Kuo-Hsiung Lee

(919) 962-0066

khlee@unc.edu

ACCEPTING DOCTORAL STUDENTS

The K.H. Lee Natural Products Research Laboratories (NPRL) engage in research using medicinal chemistry-based methods to discover new drugs from herbal medicines, particularly Traditional Chinese Medicine. The NPRL combines the fields of the most advanced natural products chemistry and synthetic medicinal chemistry as well as cutting-edge life science technologies in its new drug discovery and design program. An iterative process of bioactivity screening/synthetic modification is used to optimize herbal medicine-based bioactive natural products and their analogs as clinical trials drug candidates for treating cancer and AIDS, as well as other diseases.

Jian Liu

(919) 843-6511

liuj@email.unc.edu

ACCEPTING DOCTORAL STUDENTS

Research in the Jian Liu group is focused on glycobiology and glycobiochemistry, an emerging field that emphasizes the biological functions of carbohydrates. We are particularly interested in understanding the biosynthetic mechanism of sulfated polysaccharides known as heparan sulfate and heparin.

Rihe Liu

(919) 843-3635

rliu@email.unc.edu

ACCEPTING DOCTORAL STUDENTS

The Liu laboratory’s research interests focus on the development and application of novel drug target-binding affinity molecules by integrating directed molecular selection and evolution, ligand design and engineering, in vitro cellular and signaling characterization, and in vivo therapeutic efficacy studies in tumor mouse models. The Liu laboratory has extensive experiences in the design, synthesis, characterization, and delivery of diagnostic and therapeutic agents based on both polypeptides and polynucleotides.

Robert McGinty

(919) 843-4912

rmcginty@email.unc.edu

ACCEPTING DOCTORAL STUDENTS

The McGinty lab studies molecular mechanisms of chromatin signaling. By pairing atomic precision protein chemistry with high resolution structural biology, they aim to understand how the nucleosome functions as a signaling hub for gene expression, DNA replication, and DNA damage repair in development and disease.

Susan Morris-Natschke

(919) 966-7771

susan_natschke@unc.edu

The Morris-Natschke laboratory focuses on natural product chemistry in collaboration with the Natural Products Research Laboratories at UNC. The goal is to support strong rational drug discovery and development research programs, particularly focusing on AIDS and cancer.

Eugene Muratov

murik@email.unc.edu

Dr. Muratov served as a corresponding author on an approach used by regulators to initially screen new chemical products for toxic effects. They have proposed an improvement that could increase the accuracy of toxicity estimation to as much as 85 percent, saving millions of dollars and years of development time for new drugs and other products while improving safety.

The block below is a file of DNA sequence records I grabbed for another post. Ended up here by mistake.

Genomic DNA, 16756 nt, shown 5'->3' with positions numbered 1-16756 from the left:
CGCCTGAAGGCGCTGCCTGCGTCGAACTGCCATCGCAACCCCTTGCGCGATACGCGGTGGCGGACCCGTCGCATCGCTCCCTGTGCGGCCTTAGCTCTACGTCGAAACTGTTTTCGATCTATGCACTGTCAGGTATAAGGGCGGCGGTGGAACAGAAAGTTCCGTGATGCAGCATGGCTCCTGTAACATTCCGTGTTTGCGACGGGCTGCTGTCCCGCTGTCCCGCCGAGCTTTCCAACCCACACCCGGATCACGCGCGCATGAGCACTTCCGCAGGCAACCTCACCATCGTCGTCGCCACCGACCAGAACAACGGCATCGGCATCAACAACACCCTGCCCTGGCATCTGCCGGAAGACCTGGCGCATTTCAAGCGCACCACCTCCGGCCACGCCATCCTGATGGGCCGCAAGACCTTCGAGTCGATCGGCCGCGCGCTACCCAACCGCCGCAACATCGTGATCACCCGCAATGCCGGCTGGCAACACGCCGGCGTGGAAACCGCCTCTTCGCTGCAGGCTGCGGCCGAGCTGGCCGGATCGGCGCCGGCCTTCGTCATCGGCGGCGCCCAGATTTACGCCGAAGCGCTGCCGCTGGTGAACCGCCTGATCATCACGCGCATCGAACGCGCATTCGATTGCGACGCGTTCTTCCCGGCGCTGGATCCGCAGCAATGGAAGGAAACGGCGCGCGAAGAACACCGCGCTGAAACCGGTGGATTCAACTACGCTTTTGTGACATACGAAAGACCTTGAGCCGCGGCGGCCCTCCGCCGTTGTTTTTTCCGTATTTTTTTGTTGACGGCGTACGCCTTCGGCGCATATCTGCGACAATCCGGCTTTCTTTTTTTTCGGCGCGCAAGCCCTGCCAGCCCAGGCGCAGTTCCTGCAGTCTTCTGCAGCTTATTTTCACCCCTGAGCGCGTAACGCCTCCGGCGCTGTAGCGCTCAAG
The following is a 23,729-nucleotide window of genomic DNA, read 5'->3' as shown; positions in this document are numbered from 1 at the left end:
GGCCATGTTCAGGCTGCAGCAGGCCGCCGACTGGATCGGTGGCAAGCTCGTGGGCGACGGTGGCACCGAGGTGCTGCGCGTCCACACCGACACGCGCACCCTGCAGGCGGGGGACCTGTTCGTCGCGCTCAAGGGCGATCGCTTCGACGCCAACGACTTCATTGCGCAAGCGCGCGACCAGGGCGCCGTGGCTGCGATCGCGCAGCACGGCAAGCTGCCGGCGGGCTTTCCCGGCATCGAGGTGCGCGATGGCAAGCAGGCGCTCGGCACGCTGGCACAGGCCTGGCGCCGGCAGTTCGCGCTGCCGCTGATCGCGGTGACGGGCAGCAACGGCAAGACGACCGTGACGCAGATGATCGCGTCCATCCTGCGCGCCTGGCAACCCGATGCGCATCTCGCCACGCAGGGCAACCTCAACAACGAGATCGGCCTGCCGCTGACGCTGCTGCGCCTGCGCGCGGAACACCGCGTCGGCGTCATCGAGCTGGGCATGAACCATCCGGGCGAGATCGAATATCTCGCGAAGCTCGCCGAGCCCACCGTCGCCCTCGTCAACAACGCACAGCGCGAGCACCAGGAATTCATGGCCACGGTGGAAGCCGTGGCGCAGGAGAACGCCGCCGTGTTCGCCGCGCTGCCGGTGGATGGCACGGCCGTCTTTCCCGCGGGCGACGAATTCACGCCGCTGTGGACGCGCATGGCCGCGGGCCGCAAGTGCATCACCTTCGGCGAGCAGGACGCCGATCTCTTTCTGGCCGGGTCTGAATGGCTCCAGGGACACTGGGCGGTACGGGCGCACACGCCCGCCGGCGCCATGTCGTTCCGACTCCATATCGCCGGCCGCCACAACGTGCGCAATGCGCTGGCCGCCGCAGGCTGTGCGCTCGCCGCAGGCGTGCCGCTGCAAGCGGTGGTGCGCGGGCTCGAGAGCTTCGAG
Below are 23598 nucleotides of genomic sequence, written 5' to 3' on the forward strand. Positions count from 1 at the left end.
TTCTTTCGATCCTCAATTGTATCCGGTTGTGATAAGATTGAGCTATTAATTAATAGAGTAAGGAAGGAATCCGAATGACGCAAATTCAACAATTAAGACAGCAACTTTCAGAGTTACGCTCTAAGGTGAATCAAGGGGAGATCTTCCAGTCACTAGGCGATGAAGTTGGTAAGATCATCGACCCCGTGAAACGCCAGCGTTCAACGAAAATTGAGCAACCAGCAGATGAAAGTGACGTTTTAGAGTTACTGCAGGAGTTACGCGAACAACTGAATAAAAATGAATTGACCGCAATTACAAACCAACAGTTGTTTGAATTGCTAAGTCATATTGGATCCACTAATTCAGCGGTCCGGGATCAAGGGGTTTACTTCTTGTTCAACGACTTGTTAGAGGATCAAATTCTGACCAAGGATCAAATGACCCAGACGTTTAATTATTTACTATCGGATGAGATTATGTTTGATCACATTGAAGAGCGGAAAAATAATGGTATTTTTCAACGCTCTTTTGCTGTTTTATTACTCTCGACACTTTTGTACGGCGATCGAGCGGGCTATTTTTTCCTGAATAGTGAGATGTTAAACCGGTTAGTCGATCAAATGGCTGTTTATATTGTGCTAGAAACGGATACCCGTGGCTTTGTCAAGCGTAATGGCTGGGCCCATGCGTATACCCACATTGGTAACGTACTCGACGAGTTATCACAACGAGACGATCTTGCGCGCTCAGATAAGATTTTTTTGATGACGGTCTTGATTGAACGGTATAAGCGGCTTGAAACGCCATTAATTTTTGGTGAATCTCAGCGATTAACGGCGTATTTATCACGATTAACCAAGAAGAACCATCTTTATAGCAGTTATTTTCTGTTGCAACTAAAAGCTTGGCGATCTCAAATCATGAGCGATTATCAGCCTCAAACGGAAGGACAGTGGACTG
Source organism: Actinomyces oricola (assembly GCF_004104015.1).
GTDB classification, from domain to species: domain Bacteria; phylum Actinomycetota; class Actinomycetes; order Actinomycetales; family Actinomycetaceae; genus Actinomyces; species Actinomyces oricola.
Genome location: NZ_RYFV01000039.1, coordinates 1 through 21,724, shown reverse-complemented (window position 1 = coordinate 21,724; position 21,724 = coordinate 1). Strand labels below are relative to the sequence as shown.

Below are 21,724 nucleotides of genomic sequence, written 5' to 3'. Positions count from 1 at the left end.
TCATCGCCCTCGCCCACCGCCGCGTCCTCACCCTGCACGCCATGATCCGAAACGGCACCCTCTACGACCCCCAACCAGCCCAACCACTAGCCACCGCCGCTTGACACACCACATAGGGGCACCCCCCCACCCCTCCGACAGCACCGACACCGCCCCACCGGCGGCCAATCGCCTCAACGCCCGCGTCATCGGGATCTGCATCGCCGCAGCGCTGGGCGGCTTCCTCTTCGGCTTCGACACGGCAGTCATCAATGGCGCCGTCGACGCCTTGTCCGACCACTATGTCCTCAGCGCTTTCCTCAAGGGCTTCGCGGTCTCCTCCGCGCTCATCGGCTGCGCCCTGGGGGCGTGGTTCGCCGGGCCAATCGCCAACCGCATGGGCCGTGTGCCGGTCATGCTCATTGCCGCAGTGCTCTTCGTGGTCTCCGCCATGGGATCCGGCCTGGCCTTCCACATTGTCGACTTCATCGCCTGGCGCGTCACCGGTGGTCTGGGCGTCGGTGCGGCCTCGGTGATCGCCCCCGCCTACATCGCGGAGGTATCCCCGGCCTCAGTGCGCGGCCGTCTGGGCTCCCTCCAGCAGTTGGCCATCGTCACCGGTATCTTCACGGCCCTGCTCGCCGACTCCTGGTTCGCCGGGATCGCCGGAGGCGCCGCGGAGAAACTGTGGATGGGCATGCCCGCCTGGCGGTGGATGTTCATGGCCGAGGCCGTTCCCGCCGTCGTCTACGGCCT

Samantha Pattenden

(919) 843-8459

spattend@email.unc.edu

ACCEPTING DOCTORAL STUDENTS

The Pattenden lab develops innovative techniques in chromatin-based therapeutic target discovery and cancer diagnostics. Our research program enables discovery of novel molecular targets, pathways and mechanisms. Our central strategy exploits tumor-specific changes in chromatin accessibility, a universal feature that is directly linked with transcriptional activation, DNA damage repair, replication, RNA processing, and nuclear organization.

Kenneth Pearce, Jr

(919) 843-8461

khpearce@unc.edu

ACCEPTING DOCTORAL STUDENTS

The Pearce lab utilizes numerous methods for conducting early drug and chemical probe discovery research. These techniques include development of biochemical and cell assays, high-throughput screening, DNA-encoded library technology, peptide phage display, and mechanistic/biophysical studies. Targets for these discovery campaigns include proteins involved in epigenetic regulation, signal transduction, and enzymatic modifications. Projects are typically collaborative efforts with labs across the UNC campus and span several therapeutic areas, with a particular focus on oncology targets.

Bryan L Roth

bryan_roth@med.unc.edu

Bryan Roth, PhD, MD, is a professor in the Division of Chemical Biology and Medicinal Chemistry and in the Department of Pharmacology. He is also the director of the NIMH Psychoactive Drug Screening Program. The Roth Lab studies the structure and function of G-Protein coupled receptors (GPCRs).

Paul Sapienza

sapienza@email.unc.edu

Paul Sapienza is a research assistant professor in the Division of Chemical Biology and Medicinal Chemistry at the UNC Eshelman School of Pharmacy. His research aims to further understanding of the role of dynamics in biomolecular recognition, enzymatic catalysis, and allostery. He uses nuclear magnetic resonance spectroscopy to study protein dynamics on multiple timescales, while other tools such as calorimetry, crystallography, and kinetics serve to link dynamics with function. He is focusing on thymidylate synthase as it is an enzyme with a multistep catalytic cycle, is a cancer drug target, and exhibits negative cooperativity (allostery).

Scott Singleton

(919) 966-7954

scott_singleton@unc.edu

Scott Singleton is engaged in educational innovation and research. His work attempts to build on what is understood about memory and attention to devise, test, and implement effective teaching and learning strategies. His current work focuses on teaching that positively affects student engagement in the classroom, identifying core basic science concepts that serve as threshold concepts for pharmacy students, and evaluating the transfer of learning between courses in the professional PharmD program.

Alexander Tropsha

(919) 966-2955

alex_tropsha@unc.edu

ACCEPTING DOCTORAL STUDENTS

Alex Tropsha, Ph.D., is an expert in the fields of computational chemistry, cheminformatics and data science. His laboratory develops new methodologies, software tools and applications in the areas of computer-assisted drug design, chemical toxicology, materials informatics, text mining, and health care informatics.

Qunzhao Wang